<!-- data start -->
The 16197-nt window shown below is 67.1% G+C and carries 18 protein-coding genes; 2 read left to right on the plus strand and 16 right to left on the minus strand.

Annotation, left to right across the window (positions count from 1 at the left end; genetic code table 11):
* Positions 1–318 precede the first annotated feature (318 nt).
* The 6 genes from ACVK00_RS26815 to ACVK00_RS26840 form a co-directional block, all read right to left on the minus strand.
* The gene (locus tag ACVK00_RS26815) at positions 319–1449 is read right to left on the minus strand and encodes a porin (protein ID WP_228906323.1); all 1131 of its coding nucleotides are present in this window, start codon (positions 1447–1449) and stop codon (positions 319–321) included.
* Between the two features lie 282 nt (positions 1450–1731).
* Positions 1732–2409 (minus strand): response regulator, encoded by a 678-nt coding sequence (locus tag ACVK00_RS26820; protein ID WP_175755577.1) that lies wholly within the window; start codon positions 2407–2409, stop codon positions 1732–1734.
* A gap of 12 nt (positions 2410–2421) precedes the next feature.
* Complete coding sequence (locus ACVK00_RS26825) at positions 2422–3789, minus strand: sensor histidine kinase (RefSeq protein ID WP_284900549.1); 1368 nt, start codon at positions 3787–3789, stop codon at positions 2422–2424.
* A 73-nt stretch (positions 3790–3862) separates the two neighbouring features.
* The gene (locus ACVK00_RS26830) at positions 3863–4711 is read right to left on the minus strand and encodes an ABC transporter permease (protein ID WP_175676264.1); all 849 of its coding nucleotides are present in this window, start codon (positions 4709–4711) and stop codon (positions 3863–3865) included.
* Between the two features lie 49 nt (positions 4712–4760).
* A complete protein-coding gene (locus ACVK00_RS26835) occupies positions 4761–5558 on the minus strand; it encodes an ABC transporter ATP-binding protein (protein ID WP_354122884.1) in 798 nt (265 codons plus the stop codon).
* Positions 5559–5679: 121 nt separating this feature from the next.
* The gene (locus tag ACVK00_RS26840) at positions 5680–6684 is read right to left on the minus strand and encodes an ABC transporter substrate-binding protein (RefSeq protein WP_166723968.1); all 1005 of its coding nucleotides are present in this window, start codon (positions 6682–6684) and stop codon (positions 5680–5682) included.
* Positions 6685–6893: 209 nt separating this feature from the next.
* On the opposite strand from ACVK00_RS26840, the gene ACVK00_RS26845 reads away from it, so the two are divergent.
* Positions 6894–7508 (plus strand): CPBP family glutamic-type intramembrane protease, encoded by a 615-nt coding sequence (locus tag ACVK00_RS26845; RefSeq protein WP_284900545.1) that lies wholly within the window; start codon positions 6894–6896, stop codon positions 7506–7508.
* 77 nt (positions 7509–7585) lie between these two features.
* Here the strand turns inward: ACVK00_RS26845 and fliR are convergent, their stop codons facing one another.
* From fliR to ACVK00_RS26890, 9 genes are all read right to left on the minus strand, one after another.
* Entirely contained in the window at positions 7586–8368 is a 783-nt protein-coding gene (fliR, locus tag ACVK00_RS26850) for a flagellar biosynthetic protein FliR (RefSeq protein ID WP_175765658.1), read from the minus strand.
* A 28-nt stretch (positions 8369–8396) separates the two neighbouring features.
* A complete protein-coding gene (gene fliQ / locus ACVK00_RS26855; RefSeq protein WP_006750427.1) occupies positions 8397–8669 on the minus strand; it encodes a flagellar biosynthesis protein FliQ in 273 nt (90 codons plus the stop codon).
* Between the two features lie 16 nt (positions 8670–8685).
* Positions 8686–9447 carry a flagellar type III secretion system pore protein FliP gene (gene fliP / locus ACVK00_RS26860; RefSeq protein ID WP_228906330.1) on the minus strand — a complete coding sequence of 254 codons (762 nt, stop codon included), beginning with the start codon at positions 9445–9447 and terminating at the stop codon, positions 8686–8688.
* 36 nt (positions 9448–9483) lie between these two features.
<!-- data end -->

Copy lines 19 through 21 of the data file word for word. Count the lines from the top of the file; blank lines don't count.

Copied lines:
* 77 nt (positions 7509–7585) lie between these two features.
* Here the strand turns inward: ACVK00_RS26845 and fliR are convergent, their stop codons facing one another.
* From fliR to ACVK00_RS26890, 9 genes are all read right to left on the minus strand, one after another.